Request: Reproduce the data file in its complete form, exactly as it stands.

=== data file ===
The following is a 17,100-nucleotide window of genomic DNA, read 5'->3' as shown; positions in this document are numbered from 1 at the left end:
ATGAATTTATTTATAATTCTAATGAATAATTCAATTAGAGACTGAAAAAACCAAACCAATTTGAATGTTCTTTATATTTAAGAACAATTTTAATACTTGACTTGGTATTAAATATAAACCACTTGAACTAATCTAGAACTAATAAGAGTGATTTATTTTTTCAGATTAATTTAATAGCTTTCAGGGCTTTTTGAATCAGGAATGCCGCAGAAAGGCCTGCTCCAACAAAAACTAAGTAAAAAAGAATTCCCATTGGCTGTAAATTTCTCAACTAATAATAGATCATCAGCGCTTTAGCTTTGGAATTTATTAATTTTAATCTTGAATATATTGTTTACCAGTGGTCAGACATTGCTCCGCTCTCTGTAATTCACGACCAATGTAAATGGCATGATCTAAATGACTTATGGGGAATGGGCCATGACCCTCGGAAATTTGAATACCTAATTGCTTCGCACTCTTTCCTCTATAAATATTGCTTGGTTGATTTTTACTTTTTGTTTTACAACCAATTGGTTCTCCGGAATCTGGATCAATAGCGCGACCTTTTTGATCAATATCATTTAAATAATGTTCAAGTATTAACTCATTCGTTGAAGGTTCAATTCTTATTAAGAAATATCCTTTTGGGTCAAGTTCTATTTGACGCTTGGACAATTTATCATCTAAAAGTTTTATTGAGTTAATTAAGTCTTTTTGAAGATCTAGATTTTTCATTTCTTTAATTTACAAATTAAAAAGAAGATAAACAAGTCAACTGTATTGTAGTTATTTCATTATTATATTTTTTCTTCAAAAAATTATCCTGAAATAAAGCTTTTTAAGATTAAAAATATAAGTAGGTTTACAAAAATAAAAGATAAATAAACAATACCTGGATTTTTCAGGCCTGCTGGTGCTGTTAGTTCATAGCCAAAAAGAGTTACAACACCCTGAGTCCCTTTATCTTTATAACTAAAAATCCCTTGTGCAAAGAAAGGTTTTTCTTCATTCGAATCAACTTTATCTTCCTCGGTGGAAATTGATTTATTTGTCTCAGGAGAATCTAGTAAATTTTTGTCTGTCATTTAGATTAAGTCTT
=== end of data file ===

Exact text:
The following is a 17,100-nucleotide window of genomic DNA, read 5'->3' as shown; positions in this document are numbered from 1 at the left end:
ATGAATTTATTTATAATTCTAATGAATAATTCAATTAGAGACTGAAAAAACCAAACCAATTTGAATGTTCTTTATATTTAAGAACAATTTTAATACTTGACTTGGTATTAAATATAAACCACTTGAACTAATCTAGAACTAATAAGAGTGATTTATTTTTTCAGATTAATTTAATAGCTTTCAGGGCTTTTTGAATCAGGAATGCCGCAGAAAGGCCTGCTCCAACAAAAACTAAGTAAAAAAGAATTCCCATTGGCTGTAAATTTCTCAACTAATAATAGATCATCAGCGCTTTAGCTTTGGAATTTATTAATTTTAATCTTGAATATATTGTTTACCAGTGGTCAGACATTGCTCCGCTCTCTGTAATTCACGACCAATGTAAATGGCATGATCTAAATGACTTATGGGGAATGGGCCATGACCCTCGGAAATTTGAATACCTAATTGCTTCGCACTCTTTCCTCTATAAATATTGCTTGGTTGATTTTTACTTTTTGTTTTACAACCAATTGGTTCTCCGGAATCTGGATCAATAGCGCGACCTTTTTGATCAATATCATTTAAATAATGTTCAAGTATTAACTCATTCGTTGAAGGTTCAATTCTTATTAAGAAATATCCTTTTGGGTCAAGTTCTATTTGACGCTTGGACAATTTATCATCTAAAAGTTTTATTGAGTTAATTAAGTCTTTTTGAAGATCTAGATTTTTCATTTCTTTAATTTACAAATTAAAAAGAAGATAAACAAGTCAACTGTATTGTAGTTATTTCATTATTATATTTTTTCTTCAAAAAATTATCCTGAAATAAAGCTTTTTAAGATTAAAAATATAAGTAGGTTTACAAAAATAAAAGATAAATAAACAATACCTGGATTTTTCAGGCCTGCTGGTGCTGTTAGTTCATAGCCAAAAAGAGTTACAACACCCTGAGTCCCTTTATCTTTATAACTAAAAATCCCTTGTGCAAAGAAAGGTTTTTCTTCATTCGAATCAACTTTATCTTCCTCGGTGGAAATTGATTTATTTGTCTCAGGAGAATCTAGTAAATTTTTGTCTGTCATTTAGATTAAGTCTT